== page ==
Author

VAntagePoint Contributor

-- VAntage Point Contributors provide insight and perspective on a wide range of Veterans issues. If you'd like to contribute a story to VAntage Point, learn how you can submit a guest blog at http://www.blogs.va.gov/VAntage/how-to-submit-a-guest-post/

Comments

  1. Charlie Cong    

    Latosha? What the hell does “Latosha” know about Vietnam. And where are you Scruggs? Inquiring minds want to know.

    1. JPL    

      Wow Charlie. Be nice.

    2. Bob Powell    

      Charlie, I know what YOUR name means: nasty, racist troll. It’s disgusting to see your comment on such a serious, somber tribute to the fallen. Man up and apologize or delete your comment. (Vietnam Vet, 1968-1969, Air Force medic)

  2. Ed Preston    

    We just hosted The Vietnam Traveling Wall Memorial at The Wall in Bucks County, Penndel Pa. We read the names over about 36 hours, I hope to be able honor those on the Wall during the 35th Anniversary.

  3. Karen Hickman    

    I lost my brother in Vietnam 8/26/1970 and have never been to THE Wall to touch his name or let him know I have never forgotten him, I would love to read his name. What does it cost to attend, we are from Indiana and I am on disability. But hopefully, I could work something out.

    1. Gary Hicks    

      Ms. Hickman,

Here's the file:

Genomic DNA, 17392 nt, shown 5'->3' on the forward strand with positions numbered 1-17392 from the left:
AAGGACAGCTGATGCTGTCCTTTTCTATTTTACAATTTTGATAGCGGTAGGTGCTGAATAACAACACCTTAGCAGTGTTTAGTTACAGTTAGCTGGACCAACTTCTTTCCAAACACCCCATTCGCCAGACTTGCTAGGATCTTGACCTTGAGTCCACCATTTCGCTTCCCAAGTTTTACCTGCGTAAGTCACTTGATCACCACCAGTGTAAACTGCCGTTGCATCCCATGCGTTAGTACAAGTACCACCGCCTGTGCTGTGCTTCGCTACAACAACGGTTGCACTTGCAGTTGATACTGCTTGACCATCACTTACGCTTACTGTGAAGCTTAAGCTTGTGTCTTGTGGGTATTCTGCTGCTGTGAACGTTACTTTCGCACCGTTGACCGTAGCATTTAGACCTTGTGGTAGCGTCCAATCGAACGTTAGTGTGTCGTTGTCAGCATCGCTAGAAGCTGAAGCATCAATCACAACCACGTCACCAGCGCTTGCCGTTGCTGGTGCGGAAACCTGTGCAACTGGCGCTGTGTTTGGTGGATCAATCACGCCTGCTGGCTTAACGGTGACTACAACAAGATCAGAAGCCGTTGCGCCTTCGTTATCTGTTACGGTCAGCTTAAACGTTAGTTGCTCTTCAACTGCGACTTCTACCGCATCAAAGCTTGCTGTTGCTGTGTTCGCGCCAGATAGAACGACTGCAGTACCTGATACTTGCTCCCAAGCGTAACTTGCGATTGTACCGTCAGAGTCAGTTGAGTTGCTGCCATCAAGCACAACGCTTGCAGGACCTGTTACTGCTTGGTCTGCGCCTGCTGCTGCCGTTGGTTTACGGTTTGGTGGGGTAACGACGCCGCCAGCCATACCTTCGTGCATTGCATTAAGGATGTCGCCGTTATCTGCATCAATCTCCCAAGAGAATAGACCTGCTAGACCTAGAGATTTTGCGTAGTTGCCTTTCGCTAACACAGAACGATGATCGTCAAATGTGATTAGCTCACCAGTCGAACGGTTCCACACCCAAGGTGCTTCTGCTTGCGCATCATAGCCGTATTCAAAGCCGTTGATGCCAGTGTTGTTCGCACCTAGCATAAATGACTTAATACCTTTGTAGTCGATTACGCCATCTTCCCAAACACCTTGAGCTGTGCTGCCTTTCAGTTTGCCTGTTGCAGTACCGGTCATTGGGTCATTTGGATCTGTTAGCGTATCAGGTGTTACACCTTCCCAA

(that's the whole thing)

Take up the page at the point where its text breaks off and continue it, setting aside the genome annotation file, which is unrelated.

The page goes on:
The event is free. You can find more information at http://www.vvmf.org/ROTN. Also at this link, you and others can register to read names for the ceremony.

      If you can attend, please let us know. We may be able to have someone there to cover a portion of the event for VAntage Point. If we do, I would like for them to interview if you would be interested in that.

  4. Shirley Garcia    

    They left behind children like me in addition to their friends, brothers, sisters and parents. This is a great thing to do. They should NEVER BE FORGOTTEN. I was just there this past weekend honoring my dad and the other 133 men that died with him 50 years ago on 7/29/1967. FID.

  5. Bill Rafferty    

    Hoping we can get the USAF Military Airlift Command to aid in flights to Andrews AFB this will surely help bring both retirees and active duty members to Washington to aid in this worthwhile event.

  6. John Ciak    

    How long does a reader have to read for if you volunteer?

  7. Leigh Ann Ellis    

    How long does each person read? Is there an age limit for the readers?

  8. Mary K. Gallagher    

    It would be an Honor to read their names❤️

  9. Sandra Jamerson Hlebasko    

    My uncle went MIA on April 21, 1968. My sister, nieces and cousin will be there to read his name..We can’t wait and are so honored to be able to participate.

  10. Lisa Crowley    

    My Uncle fought in the Vietnam war and died in his 30s from Hodgkins. In not sure if his name is on the wall but I would love to tribute to him for my mother, his only sister.. David Wetzel . sincerely Lisa Crowley. When, where, how, etc.

  11. Lisa Crowley    

    Would love to participate in honor of David Wetzel, my uncle and moms only brother. .who died too early and served in the Vietnam War

  12. Leigh Ann Ellis    

    Can someone answer the question about how long each person read and if there is an age limit?

  13. Senior Golfer    

    I appreciate the “Wall” and all it stands for…

    Semper Fi

  14. Jerry Bench    

    Be honored as a disabled vet to read and be a part of such a historical event